"Some of the evidence state police had not seen. Some of the evidence the FBI had not seen. So in some cases, this was the first time some of these agencies had seen some of the evidence that had been collected by other people," Grant said.

By 2012, the federal agents believed they had built a strong case against a suspect and brought it to two local state's attorneys.

"The evidence in totality was presented to Anita Alvarez of Cook County and to Robert Berlin of DuPage County," Lane said. "So all the evidence we believed points to a certain individual. They are knowledgeable and are in possession of many of the witness statements."

"At the time, the task force was attempting to do certain things, and needed their cooperation," Lane said. "That was the last of my involvement. It was the last week I was in the office."

So how did that meeting between Alvarez and Berlin end?

"It ended with, 'we'll get back to you'," Grant said.

Grant retired from the FBI 10 years ago and regrets that charges were never brought.

"I think we can say we pieced together a fairly good mosaic of evidence that points to a particular subject," Grant said. "The task force is satisfied there is enough of a case here to at least throw it to a jury and let a jury decide whether we've made a case or not."

But that's a decision only a prosecutor can make. Generally speaking, most don't like to charge a case unless they think they can win at trial.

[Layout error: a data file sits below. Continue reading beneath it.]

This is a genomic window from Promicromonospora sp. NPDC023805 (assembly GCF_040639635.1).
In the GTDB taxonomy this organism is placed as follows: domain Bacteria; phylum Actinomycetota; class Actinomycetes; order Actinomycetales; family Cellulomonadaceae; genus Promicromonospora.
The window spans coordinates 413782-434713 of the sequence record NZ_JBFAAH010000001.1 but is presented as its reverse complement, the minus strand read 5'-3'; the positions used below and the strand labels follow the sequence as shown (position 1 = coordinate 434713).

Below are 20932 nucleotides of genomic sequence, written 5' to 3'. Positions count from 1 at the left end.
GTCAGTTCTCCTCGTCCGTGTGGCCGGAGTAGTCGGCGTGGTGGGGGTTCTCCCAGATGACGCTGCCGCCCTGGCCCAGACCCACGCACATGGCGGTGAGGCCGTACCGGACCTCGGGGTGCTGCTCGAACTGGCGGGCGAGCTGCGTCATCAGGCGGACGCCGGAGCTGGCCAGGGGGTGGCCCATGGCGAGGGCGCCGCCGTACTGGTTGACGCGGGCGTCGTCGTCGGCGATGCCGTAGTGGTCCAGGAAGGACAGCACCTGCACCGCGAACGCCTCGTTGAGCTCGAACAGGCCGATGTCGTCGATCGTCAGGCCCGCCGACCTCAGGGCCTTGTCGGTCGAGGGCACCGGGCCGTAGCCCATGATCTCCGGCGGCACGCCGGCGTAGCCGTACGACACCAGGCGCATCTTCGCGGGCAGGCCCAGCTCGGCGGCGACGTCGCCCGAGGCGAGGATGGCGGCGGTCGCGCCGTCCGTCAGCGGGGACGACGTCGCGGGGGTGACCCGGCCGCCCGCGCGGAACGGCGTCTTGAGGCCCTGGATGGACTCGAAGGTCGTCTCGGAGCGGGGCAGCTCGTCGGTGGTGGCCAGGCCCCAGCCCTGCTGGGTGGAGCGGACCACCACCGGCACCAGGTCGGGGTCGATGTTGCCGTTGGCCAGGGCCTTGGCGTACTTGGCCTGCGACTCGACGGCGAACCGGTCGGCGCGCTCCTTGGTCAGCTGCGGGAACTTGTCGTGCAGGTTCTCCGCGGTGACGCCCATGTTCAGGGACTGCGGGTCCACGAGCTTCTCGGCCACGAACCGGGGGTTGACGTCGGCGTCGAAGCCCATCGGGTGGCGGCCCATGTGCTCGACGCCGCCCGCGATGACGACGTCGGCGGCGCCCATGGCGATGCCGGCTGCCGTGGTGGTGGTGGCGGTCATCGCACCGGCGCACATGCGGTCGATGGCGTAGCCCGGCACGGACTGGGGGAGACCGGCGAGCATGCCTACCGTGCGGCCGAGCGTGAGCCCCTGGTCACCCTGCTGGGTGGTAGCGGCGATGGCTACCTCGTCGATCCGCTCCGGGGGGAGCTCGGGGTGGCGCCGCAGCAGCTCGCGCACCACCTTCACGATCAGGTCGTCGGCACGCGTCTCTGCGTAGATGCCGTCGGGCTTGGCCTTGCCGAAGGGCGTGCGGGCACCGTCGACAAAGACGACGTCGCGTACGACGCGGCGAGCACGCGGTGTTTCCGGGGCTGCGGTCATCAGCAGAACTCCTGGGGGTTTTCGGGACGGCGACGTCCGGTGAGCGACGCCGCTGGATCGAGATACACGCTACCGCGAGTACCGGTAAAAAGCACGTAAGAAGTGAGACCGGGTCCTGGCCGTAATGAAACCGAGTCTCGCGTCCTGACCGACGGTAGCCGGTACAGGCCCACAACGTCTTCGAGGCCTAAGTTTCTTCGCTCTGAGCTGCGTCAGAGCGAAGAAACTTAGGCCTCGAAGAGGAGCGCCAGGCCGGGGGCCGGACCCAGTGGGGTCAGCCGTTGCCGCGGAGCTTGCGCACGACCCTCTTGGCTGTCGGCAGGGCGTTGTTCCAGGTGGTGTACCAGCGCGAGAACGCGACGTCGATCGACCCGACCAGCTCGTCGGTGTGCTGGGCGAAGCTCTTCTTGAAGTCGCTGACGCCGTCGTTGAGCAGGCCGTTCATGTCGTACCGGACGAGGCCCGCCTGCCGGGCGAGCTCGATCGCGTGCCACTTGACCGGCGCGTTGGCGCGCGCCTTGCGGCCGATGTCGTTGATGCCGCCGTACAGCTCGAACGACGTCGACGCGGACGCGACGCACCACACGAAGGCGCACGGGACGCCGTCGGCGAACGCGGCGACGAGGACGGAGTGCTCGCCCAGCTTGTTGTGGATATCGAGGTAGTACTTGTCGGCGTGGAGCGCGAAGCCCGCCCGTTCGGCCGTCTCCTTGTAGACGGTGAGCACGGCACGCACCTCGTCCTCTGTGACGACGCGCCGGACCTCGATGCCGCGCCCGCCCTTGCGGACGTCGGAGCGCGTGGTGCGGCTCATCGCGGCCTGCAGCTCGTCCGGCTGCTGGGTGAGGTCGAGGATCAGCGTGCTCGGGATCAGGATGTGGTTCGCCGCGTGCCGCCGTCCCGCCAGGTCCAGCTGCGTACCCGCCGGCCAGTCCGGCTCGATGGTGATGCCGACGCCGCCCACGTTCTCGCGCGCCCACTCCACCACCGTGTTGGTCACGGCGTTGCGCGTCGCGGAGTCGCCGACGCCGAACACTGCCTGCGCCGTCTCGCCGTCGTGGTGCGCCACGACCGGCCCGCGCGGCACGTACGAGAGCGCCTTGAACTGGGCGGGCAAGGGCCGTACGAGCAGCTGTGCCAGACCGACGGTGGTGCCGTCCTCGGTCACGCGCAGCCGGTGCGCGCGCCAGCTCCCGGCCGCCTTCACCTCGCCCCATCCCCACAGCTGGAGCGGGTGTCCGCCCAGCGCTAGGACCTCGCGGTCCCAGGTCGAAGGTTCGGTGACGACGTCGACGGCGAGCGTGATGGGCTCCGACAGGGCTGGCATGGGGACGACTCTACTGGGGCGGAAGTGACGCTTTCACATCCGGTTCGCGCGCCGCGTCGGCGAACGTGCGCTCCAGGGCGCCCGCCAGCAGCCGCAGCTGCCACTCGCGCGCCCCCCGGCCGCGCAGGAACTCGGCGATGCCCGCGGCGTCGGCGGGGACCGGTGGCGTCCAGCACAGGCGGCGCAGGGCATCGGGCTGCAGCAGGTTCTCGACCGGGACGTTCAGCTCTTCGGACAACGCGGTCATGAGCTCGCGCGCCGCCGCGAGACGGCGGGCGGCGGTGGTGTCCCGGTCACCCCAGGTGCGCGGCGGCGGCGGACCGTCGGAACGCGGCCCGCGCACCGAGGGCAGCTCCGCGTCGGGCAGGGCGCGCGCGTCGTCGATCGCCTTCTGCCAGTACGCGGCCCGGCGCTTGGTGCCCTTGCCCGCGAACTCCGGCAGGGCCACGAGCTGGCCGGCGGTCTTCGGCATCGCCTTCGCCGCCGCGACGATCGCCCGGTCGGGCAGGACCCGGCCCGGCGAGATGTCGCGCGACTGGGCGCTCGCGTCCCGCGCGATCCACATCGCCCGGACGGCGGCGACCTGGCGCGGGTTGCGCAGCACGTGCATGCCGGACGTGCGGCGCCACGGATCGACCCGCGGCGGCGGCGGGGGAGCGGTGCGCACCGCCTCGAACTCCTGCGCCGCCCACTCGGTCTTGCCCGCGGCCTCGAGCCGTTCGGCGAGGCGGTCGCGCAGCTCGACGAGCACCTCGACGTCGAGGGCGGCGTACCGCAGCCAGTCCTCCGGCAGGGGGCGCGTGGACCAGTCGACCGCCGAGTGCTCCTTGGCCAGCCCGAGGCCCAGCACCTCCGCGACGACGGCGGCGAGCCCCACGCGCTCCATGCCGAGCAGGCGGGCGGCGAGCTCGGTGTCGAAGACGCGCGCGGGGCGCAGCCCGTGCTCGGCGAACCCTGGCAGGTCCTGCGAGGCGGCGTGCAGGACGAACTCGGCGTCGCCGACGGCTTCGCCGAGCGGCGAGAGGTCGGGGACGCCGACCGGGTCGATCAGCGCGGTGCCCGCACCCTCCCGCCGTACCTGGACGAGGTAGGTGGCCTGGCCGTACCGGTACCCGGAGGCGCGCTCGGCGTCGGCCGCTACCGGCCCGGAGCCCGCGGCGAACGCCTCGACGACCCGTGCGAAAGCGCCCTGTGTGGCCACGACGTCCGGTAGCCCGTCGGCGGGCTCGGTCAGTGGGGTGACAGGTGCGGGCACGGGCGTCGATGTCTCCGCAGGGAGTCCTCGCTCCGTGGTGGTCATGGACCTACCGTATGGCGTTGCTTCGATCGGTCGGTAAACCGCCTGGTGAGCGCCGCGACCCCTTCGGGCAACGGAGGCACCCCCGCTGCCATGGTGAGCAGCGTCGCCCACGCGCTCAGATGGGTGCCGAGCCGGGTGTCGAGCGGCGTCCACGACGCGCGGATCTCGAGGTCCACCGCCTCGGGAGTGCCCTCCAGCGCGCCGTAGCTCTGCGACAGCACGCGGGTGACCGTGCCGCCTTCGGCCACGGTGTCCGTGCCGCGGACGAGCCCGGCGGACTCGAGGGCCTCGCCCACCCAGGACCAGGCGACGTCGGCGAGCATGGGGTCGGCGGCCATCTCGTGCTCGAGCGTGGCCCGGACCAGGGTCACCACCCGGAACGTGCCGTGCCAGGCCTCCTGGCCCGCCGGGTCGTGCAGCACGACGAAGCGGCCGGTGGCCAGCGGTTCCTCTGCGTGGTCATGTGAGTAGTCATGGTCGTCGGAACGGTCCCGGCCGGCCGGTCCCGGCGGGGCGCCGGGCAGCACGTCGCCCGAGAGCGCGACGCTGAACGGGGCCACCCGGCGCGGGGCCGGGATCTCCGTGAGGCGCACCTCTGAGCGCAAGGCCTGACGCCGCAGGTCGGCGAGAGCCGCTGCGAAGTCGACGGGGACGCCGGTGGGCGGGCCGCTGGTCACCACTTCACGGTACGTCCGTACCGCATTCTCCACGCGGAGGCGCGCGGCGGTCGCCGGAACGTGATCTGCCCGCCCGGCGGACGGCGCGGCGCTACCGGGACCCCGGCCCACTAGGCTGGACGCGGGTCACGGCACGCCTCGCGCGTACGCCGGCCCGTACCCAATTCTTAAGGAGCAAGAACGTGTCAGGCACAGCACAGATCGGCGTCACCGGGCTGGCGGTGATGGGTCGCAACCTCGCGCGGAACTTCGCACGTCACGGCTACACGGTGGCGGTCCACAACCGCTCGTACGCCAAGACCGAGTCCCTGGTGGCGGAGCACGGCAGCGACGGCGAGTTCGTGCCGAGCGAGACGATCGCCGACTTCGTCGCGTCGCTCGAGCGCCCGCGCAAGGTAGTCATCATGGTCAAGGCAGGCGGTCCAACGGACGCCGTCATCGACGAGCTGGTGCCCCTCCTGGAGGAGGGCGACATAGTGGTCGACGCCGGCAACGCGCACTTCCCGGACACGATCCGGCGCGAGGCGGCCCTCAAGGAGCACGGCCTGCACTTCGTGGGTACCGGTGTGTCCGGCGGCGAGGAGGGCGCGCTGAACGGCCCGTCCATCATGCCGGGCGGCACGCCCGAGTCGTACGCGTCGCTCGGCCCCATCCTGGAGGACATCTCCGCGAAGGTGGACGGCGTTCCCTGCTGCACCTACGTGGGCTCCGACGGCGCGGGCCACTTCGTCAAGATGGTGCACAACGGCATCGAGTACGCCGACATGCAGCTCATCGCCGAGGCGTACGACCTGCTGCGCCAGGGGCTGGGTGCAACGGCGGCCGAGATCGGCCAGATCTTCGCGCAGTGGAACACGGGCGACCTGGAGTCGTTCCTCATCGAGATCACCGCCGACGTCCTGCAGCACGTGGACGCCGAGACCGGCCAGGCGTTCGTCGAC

"Lewis had always suggested there's somebody else out there who did it. Our conclusion is it was Lewis who did it. Period," said Anton Valukas, former U.S. Attorney for the Northern District of Illinois.

Valukas was one of two prosecutors who wrote a letter to the U.S. Parole Commission in 1989 asking them to deny parole for Lewis when he was serving his prison sentence for extortion.

"We supplied them in that letter with information we had - some of it public, others not public - which led us to the reasonable belief that Lewis was in fact the murderer," he said.

Valukas said his letter included conversations Lewis had with the FBI and federal prosecutors after his conviction when Lewis offered to help them solve the case.

It also included a drawing Lewis gave the FBI, showing how the killer could have put the cyanide in those Tylenol capsules.